https://www.universetoday.com/157800/another-ghostly-spiral-galaxy-revealed-by-jwst/ preview's
Another Ghostly Spiral Galaxy Revealed by JWST

The famous American baseball player once said, “You can observe a lot just by watching.” That’s certainly true of the JWST, which just released its latest “spider-web” image of a distant galaxy. It “watched” IC 5332 using the onboard Mid-InfraRed Instrument (MIRI). In the process it observed spectacular details not easily seen in visible light. … Continue reading "Another Ghostly Spiral Galaxy Revealed by JWST" The post Another Ghostly Spiral Galaxy Revealed by JWST appeared first on Universe Today.
2022-09-27 15:45:02
https://www.universetoday.com/157799/climate-change-is-making-the-skies-worse-for-astronomy/ preview's
Climate Change is Making the Skies Worse for Astronomy

Light pollution. Satellite trains and radio frequency interference. Encroaching civilization. These all pose threats to ground-based astronomy. But, did anyone ever think that global climate change might wreak havoc on observatories? It turns out the answer is “yes.” We’re all familiar with the predictions about global climate change. It will make hot places hotter, cold … Continue reading "Climate Change is Making the Skies Worse for Astronomy" The post Climate Change is Making the Skies Worse for Astronomy appeared first on Universe Today.
2022-09-27 14:00:03
https://www.universetoday.com/157775/tess-finds-a-super-earth-and-two-mini-neptunes-in-a-single-system/ preview's
TESS Finds a Super-Earth and two Mini-Neptunes in a Single System

A recent study based on TESS data has revealed a three-planet system (two mini-Neptunes and a Super-Earth) just over 200 light-years away. The post TESS Finds a Super-Earth and two Mini-Neptunes in a Single System appeared first on Universe Today.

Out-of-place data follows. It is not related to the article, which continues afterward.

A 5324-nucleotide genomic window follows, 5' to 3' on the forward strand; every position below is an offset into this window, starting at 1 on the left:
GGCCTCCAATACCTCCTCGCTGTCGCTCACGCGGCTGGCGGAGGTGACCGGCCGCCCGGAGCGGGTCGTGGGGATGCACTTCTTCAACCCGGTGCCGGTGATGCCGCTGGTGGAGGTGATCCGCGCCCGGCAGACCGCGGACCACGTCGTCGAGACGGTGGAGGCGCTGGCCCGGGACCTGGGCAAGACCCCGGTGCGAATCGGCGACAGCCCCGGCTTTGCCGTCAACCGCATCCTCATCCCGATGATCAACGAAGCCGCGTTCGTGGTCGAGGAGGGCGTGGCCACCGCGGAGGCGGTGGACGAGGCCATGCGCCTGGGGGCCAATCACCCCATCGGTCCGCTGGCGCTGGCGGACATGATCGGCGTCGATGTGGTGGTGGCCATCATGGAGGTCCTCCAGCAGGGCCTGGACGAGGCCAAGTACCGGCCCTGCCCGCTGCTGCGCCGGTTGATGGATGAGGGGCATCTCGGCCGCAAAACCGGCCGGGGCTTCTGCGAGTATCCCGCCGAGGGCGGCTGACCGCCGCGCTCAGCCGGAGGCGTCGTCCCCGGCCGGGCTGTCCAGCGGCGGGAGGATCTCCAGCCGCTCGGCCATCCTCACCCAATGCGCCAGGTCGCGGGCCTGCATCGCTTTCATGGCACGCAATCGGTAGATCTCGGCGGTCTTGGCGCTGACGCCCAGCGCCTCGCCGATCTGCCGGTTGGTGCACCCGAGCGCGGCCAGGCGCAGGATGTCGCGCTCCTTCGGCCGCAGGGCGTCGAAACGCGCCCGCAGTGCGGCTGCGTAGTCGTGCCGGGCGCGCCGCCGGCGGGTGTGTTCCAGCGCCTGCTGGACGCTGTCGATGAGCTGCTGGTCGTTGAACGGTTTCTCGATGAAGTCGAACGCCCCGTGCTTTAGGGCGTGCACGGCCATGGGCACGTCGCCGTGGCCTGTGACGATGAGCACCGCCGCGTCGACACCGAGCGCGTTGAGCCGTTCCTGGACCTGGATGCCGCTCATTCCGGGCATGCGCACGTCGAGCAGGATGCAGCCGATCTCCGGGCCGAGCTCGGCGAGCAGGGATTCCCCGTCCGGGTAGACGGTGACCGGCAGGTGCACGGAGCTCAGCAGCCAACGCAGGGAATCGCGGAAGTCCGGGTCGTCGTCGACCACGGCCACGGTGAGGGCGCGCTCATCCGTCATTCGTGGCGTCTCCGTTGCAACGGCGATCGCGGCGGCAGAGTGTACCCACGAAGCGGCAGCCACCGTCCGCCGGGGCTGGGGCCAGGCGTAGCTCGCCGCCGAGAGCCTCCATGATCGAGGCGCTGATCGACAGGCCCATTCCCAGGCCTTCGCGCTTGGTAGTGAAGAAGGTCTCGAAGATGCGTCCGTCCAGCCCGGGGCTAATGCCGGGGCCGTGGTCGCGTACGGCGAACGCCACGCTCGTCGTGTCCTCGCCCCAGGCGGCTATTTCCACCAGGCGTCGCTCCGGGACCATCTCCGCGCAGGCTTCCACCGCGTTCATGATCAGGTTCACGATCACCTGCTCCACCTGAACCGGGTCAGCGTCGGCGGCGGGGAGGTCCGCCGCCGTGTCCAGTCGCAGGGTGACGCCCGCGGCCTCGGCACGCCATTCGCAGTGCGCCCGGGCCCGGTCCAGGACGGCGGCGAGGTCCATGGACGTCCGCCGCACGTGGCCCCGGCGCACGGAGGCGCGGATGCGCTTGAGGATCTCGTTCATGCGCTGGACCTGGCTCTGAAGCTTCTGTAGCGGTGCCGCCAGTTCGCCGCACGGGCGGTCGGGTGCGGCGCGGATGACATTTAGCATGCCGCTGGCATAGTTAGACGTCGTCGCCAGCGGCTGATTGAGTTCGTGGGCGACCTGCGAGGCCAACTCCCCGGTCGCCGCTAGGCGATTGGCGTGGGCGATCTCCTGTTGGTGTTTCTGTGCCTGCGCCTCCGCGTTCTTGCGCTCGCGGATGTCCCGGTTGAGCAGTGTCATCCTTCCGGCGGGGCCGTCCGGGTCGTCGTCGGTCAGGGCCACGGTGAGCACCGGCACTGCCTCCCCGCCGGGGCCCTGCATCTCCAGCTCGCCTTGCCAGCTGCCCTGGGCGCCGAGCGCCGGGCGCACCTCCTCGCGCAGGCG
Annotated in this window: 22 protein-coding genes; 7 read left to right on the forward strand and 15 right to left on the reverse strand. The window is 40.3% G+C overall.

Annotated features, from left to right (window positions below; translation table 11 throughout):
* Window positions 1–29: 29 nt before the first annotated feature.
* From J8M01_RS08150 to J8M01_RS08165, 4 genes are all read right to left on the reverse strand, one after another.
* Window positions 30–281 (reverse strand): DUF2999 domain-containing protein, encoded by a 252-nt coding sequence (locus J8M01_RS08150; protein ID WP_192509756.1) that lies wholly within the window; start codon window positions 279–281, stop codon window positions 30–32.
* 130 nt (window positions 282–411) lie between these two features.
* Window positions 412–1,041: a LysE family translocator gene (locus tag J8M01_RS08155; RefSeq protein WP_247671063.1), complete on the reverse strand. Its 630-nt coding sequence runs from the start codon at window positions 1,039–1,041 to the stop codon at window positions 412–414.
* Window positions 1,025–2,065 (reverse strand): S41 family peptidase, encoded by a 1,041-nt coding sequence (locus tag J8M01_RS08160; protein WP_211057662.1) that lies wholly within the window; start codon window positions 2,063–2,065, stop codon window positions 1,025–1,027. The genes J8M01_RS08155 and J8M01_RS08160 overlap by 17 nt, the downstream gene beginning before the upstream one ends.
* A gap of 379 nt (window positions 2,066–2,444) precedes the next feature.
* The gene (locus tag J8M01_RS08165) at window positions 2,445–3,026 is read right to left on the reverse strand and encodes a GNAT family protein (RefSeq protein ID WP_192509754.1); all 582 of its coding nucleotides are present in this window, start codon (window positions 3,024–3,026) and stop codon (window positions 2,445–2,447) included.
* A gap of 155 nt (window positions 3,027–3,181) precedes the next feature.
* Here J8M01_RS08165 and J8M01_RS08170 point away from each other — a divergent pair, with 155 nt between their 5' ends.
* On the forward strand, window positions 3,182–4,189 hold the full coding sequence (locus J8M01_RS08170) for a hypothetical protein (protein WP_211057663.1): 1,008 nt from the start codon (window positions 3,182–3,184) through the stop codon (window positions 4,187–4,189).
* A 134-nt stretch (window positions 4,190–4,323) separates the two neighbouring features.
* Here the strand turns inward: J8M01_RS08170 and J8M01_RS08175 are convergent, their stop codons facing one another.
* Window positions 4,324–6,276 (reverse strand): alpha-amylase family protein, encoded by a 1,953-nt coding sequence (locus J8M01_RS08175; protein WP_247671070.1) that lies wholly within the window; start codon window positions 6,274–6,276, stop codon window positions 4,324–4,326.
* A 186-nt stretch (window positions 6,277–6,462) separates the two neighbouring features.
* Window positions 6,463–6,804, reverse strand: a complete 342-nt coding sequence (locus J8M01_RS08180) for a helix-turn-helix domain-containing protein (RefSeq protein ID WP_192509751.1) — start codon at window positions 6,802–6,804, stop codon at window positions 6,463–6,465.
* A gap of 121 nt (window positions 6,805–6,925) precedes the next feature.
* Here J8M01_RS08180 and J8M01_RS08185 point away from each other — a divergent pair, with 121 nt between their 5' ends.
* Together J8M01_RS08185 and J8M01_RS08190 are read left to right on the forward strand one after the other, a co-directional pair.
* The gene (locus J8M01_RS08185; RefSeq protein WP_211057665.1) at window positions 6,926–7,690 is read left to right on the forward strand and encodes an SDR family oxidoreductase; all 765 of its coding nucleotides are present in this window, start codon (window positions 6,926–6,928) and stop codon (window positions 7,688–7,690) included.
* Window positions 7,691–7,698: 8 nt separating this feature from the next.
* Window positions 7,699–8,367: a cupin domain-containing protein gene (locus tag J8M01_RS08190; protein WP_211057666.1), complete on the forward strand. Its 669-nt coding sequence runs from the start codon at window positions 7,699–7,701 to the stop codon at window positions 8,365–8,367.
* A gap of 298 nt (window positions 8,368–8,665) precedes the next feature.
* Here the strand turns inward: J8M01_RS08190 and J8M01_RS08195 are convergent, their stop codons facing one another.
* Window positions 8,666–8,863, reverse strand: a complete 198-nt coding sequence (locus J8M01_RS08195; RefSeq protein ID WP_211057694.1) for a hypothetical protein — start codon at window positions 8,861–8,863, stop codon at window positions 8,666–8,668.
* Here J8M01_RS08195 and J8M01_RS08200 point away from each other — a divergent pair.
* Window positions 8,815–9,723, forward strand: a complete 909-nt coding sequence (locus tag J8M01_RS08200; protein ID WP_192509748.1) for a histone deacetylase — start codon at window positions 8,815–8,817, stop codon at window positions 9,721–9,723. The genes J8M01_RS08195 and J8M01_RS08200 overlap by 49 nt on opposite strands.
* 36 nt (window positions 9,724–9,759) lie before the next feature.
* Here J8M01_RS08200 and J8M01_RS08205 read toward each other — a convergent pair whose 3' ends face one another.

2022-09-27 13:45:03
https://www.universetoday.com/157794/this-is-the-last-thing-dart-saw-as-it-smashed-into-its-asteroid-target/ preview's
This is the Last Thing DART saw as it Smashed Into its Asteroid Target

The first-ever planetary defense technology demonstration mission successfully conducted its mission, slamming into the surface of a distant asteroid and going out in a blaze of glory. NASA’s Double Asteroid Redirection Test (DART) spacecraft acted as a kinetic impactor, colliding with the small and harmless asteroid Dimorphos on September 26 at 7:14PM ET, with the … Continue reading "This is the Last Thing DART saw as it Smashed Into its Asteroid Target" The post This is the Last Thing DART saw as it Smashed Into its Asteroid Target appeared first on Universe Today.
2022-09-27 13:00:02
https://arstechnica.com/?p=1884738 preview's
Ian reaches major hurricane status, will be a historic storm for Florida

Surge, winds, rainfall—unfortunately, Hurricane Ian is going to pack quite a punch.
2022-09-27 09:15:04
https://www.wired.com/story/what-is-a-wetland-worth/ preview's
What Is a Wetland Worth?